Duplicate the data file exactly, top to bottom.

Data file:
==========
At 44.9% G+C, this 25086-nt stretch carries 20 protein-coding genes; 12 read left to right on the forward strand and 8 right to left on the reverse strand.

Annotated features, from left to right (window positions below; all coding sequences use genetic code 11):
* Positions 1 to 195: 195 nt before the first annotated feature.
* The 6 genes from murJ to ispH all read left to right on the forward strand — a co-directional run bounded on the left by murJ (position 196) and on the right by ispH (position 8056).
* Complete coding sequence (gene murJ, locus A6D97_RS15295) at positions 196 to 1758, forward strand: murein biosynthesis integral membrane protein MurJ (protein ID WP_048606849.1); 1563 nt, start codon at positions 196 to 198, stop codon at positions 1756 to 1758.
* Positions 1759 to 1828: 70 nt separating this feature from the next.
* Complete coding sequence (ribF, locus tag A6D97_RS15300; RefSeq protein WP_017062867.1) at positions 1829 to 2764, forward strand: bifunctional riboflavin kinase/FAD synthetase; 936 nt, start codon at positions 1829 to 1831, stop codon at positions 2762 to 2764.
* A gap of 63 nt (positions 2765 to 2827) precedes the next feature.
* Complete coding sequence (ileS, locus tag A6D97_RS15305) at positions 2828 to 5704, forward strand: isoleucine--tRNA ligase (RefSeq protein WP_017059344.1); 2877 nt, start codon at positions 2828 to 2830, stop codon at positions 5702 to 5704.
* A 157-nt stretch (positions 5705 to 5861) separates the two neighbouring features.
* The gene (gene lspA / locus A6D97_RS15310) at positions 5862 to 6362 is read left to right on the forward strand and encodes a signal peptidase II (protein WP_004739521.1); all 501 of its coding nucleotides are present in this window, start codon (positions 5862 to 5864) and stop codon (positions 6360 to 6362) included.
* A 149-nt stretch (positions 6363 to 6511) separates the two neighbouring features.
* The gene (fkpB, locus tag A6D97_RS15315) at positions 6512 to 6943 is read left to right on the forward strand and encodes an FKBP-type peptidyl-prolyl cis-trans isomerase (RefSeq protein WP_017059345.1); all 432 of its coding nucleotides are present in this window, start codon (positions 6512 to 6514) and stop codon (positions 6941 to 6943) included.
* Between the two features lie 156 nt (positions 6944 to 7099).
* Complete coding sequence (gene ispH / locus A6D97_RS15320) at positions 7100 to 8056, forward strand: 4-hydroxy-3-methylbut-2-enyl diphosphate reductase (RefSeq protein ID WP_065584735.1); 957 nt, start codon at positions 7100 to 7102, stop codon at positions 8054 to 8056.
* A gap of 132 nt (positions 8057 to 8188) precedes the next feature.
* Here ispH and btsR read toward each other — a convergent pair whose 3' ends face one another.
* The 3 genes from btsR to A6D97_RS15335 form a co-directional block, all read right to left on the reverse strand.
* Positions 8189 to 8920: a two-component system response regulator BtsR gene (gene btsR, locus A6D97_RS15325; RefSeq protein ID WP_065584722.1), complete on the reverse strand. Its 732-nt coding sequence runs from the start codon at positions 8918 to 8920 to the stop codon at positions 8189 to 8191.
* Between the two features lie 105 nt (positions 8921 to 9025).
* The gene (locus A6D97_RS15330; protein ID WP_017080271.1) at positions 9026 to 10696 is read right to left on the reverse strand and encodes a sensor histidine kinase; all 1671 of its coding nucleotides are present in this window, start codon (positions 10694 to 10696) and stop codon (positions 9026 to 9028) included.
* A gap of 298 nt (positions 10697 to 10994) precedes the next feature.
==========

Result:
At 44.9% G+C, this 25086-nt stretch carries 20 protein-coding genes; 12 read left to right on the forward strand and 8 right to left on the reverse strand.

Annotated features, from left to right (window positions below; all coding sequences use genetic code 11):
* Positions 1 to 195: 195 nt before the first annotated feature.
* The 6 genes from murJ to ispH all read left to right on the forward strand — a co-directional run bounded on the left by murJ (position 196) and on the right by ispH (position 8056).
* Complete coding sequence (gene murJ, locus A6D97_RS15295) at positions 196 to 1758, forward strand: murein biosynthesis integral membrane protein MurJ (protein ID WP_048606849.1); 1563 nt, start codon at positions 196 to 198, stop codon at positions 1756 to 1758.
* Positions 1759 to 1828: 70 nt separating this feature from the next.
* Complete coding sequence (ribF, locus tag A6D97_RS15300; RefSeq protein WP_017062867.1) at positions 1829 to 2764, forward strand: bifunctional riboflavin kinase/FAD synthetase; 936 nt, start codon at positions 1829 to 1831, stop codon at positions 2762 to 2764.
* A gap of 63 nt (positions 2765 to 2827) precedes the next feature.
* Complete coding sequence (ileS, locus tag A6D97_RS15305) at positions 2828 to 5704, forward strand: isoleucine--tRNA ligase (RefSeq protein WP_017059344.1); 2877 nt, start codon at positions 2828 to 2830, stop codon at positions 5702 to 5704.
* A 157-nt stretch (positions 5705 to 5861) separates the two neighbouring features.
* The gene (gene lspA / locus A6D97_RS15310) at positions 5862 to 6362 is read left to right on the forward strand and encodes a signal peptidase II (protein WP_004739521.1); all 501 of its coding nucleotides are present in this window, start codon (positions 5862 to 5864) and stop codon (positions 6360 to 6362) included.
* A 149-nt stretch (positions 6363 to 6511) separates the two neighbouring features.
* The gene (fkpB, locus tag A6D97_RS15315) at positions 6512 to 6943 is read left to right on the forward strand and encodes an FKBP-type peptidyl-prolyl cis-trans isomerase (RefSeq protein WP_017059345.1); all 432 of its coding nucleotides are present in this window, start codon (positions 6512 to 6514) and stop codon (positions 6941 to 6943) included.
* Between the two features lie 156 nt (positions 6944 to 7099).
* Complete coding sequence (gene ispH / locus A6D97_RS15320) at positions 7100 to 8056, forward strand: 4-hydroxy-3-methylbut-2-enyl diphosphate reductase (RefSeq protein ID WP_065584735.1); 957 nt, start codon at positions 7100 to 7102, stop codon at positions 8054 to 8056.
* A gap of 132 nt (positions 8057 to 8188) precedes the next feature.
* Here ispH and btsR read toward each other — a convergent pair whose 3' ends face one another.
* The 3 genes from btsR to A6D97_RS15335 form a co-directional block, all read right to left on the reverse strand.
* Positions 8189 to 8920: a two-component system response regulator BtsR gene (gene btsR, locus A6D97_RS15325; RefSeq protein ID WP_065584722.1), complete on the reverse strand. Its 732-nt coding sequence runs from the start codon at positions 8918 to 8920 to the stop codon at positions 8189 to 8191.
* Between the two features lie 105 nt (positions 8921 to 9025).
* The gene (locus A6D97_RS15330; protein ID WP_017080271.1) at positions 9026 to 10696 is read right to left on the reverse strand and encodes a sensor histidine kinase; all 1671 of its coding nucleotides are present in this window, start codon (positions 10694 to 10696) and stop codon (positions 9026 to 9028) included.
* A gap of 298 nt (positions 10697 to 10994) precedes the next feature.